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Localism

We use the term "localism" in the sense of attempting to put into practice some of the positive elements of village or small community living in today's more complex world. Author Patricia Netzley summarizes some of the advantages of small communities:

  • it is too difficult to enforce moral behaviour in a large community
  • agricultural and business practices are more likely to be ecologically sound in smaller communities
  • people feel more fulfilled in smaller communities
  • reducing an area's population reduces the environmental impact.[1]

But some elements of globalism are here to stay, and global solidarity is a positive human attitude. We are highlighting in this websites a number of practical examples of  positive localism.


Location has allways been an important ingredient of business success. Traditional small towns have provided opportunities for local business to flourish. As large commercial chains and online shopping have hurt many small businesses, there has been a renewed interest in the advantage of proximity. The value of nearby or walkable business units is beginning to be more recognized, even if there is some price penalty. People often do not include transportation expenses and resulting environmental effects in their purchasing equations. The influential Walkable Communities organization provides a useful description of the term "walkability":




Walkability focuses on neighborhood or village scale development, with many nearby places to go and things to do. Truly walkable communities are characterized by much more than good sidewalks and street crossings; they include many attributes: a mix of uses, frequent street connections and pedestrian links, timeless ways of designing and placing buildings. They create desirable places to spend time in, to meet others.[2]


The bottom line of this localism is the development of a conscioussness in a member of a community so that this person may be willing to patronize a local business that may not be able to compete in absloute prize with a remote chain business because this person is aware of the savings in transportation costs and environmental issues and he or she may know the owner or the employees of the local business and is aware of the emphasis in quality and honesty of this establishment. Of course this does not apply to everything. This person may not be able to buy a car locally, but perhaps the lesser use and the excellence of public tranportation may result in not needing to buy a second car for the family. We are not only talking about buying locally, but also about the increased use of public transportation for access to the other items.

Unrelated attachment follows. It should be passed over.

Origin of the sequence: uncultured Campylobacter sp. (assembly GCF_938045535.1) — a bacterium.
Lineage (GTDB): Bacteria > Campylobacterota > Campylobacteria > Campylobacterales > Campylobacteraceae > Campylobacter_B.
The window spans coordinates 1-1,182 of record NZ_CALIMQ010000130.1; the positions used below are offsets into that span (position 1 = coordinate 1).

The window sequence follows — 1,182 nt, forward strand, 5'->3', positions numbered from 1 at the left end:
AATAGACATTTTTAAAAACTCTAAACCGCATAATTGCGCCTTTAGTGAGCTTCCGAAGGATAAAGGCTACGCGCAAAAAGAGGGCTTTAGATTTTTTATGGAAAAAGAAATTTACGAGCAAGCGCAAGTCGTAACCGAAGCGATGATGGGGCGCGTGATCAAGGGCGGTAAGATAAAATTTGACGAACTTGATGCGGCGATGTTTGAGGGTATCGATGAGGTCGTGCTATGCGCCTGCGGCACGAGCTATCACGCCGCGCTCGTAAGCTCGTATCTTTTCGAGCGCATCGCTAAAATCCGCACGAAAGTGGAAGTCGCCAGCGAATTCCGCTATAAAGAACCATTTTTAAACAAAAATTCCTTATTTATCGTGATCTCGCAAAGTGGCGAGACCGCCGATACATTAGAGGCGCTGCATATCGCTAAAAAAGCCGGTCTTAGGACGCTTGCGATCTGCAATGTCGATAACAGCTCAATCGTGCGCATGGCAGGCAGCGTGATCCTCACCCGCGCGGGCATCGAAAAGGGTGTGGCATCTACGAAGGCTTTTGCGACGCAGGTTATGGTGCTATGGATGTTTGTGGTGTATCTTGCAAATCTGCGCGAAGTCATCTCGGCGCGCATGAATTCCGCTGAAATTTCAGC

Mixed Use Organization

As indicated in the Introduction, part of the New Urbanism movement is the return to older urban structures, which have been given the name of "Mixed-Use". The influential book Mixed-Use Developments: New Ways of Land Use, published by the Urban Land Institute in 1976, defined a Mixed-Use Development as having: "Three or more significant revenue-producing uses (such as retail, office, residential, hotel/motel, and recreation- which in well-planned projects are mutually supporting)."[3]


Mixed-use was the traditional urban style through much of history, but in the twentieth century several factors led to lower density and more dispersed land use. These factors included the rise of automobile transportation and a growing affluence in North America and Europe which allowed the increase of large homes in large lots, or what we know as "suburbia". Also, the  implementation of land use and zoning regulations, which "intended to create order through the control and separation of land uses, essentially made it illegal to mix uses in newly developing areas."[4] The movement to return to more efficient and "walkable" neighborhoods naturally encourages mixed-use, and most local governments are now willing to provide more flexible zoning laws for well-planned projects.




In historic neighborhoods, a common mixed-use was that of business owners living above their businesses. This is generally more difficult in the complex world of today, but it is quite practical in our examples of Crosstown Concourse and Bethesda Row that include residences, and in all of our examples there is a natural effect of local workers patronizing tne nearby businesses. The Commercial and Mixed-Use Development Code Handbook, prepared as part of the Oregon Transportation and Growth Management Program offers the following objective and itemized list of the principal benefits  for these developments: